Are w3c Standards Only for windows Sites-and-users?

Hart Larry chime at
Sat Jun 14 04:23:07 UTC 2014

Wow, I suppose we in Linux may need our own version of a Civil Rights Bill. 
Ther is a large Grocery chain which was involved in a settlement-and-just 
upgraded, or supposedly made its site accessible to all shoppers.
Until March of 2010 I was able to shop this site in Linux, maybe not perfect, 
but if I were careful I filled out everything fine. Beginning in April 2010, no 
matter which Linux browser or JAWS I couldn't shop any more. In their separate 
access site, their help FAQ said they did not use any complicated scripting such 
as javascript or css, however, in the source-code, there they were.
Well, now April 30 has come-and-gone, I still cannot shop in either L Y N X or E 
L I N K S. When shopping by eile I notice items in a catagory, but none of them 
have any links to add to my cart.
So today intouch with a CSR, who found it, I can try chrome vox  or fire vox. I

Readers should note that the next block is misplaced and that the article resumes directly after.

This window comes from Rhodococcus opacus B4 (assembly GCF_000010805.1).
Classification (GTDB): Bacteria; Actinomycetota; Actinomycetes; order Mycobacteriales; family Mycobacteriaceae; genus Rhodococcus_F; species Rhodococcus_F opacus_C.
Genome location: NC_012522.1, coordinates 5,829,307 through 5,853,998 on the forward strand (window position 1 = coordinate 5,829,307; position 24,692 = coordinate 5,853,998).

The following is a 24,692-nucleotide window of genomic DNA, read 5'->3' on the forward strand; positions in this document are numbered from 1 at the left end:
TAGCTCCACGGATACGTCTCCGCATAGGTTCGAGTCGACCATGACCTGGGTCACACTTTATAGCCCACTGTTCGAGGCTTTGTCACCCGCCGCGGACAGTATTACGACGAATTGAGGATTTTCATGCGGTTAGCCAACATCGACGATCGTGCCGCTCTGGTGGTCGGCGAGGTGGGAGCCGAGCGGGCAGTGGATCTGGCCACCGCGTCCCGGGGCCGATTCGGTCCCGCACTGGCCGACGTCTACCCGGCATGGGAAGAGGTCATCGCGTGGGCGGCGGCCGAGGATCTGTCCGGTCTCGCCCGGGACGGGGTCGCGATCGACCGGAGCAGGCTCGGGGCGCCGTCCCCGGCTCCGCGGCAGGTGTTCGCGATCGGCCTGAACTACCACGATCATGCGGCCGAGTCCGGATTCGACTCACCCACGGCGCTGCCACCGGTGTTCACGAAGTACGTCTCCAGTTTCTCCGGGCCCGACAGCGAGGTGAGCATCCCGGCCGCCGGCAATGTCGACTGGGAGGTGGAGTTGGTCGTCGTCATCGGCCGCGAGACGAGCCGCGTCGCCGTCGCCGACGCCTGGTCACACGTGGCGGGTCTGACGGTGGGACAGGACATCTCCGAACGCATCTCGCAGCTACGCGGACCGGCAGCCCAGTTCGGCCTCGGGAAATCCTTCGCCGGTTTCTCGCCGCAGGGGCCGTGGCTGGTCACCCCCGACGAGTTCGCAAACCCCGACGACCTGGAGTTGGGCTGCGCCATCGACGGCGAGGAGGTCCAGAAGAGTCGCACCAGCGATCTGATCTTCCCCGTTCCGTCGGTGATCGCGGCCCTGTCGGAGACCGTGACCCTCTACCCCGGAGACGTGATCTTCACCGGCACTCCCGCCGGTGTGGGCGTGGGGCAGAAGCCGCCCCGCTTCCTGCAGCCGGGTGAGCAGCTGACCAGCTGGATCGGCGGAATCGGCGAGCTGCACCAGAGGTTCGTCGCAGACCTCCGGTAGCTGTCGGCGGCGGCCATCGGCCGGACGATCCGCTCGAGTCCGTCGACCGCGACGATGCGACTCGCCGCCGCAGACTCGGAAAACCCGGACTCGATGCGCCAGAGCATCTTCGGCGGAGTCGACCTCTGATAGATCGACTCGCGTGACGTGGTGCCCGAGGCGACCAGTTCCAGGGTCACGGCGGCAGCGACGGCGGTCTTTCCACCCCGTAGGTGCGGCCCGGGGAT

tried looking for these with an "apt-get" in Debian, cannot find. Are these only 
for graphical browsers such as in an x11 display?
I was told that w3c requirements may give them choices of either html, 
javascript, or css?
So if they are permitted to write a site which would not work for many users, if 
they were picking 2 of those 3 choices, how is that access for all?
So many times especially during the last 2years, an onis is always on myself to 
possibly run windows  or maybe ask asistance of some1 running a graphical setup.
>From what I hear, L Y N X will maybe never have javascript support.
So what happens next? If indeede the standards give site owners leeway in 
leaving out a group of users, as well as a potential revenue loss. Or even 
worse, what happens if they drop delivery because of lack of shoppers?
Thanks alot for listening-and-I welcom all of your ideas-and-suggestions.
I did try Orca many years ago but it was `quite slow, but also even in Speakup 
in software speech, the volume was lo in I B M tts. I am running Speakup with a 
DecTalk U S B.

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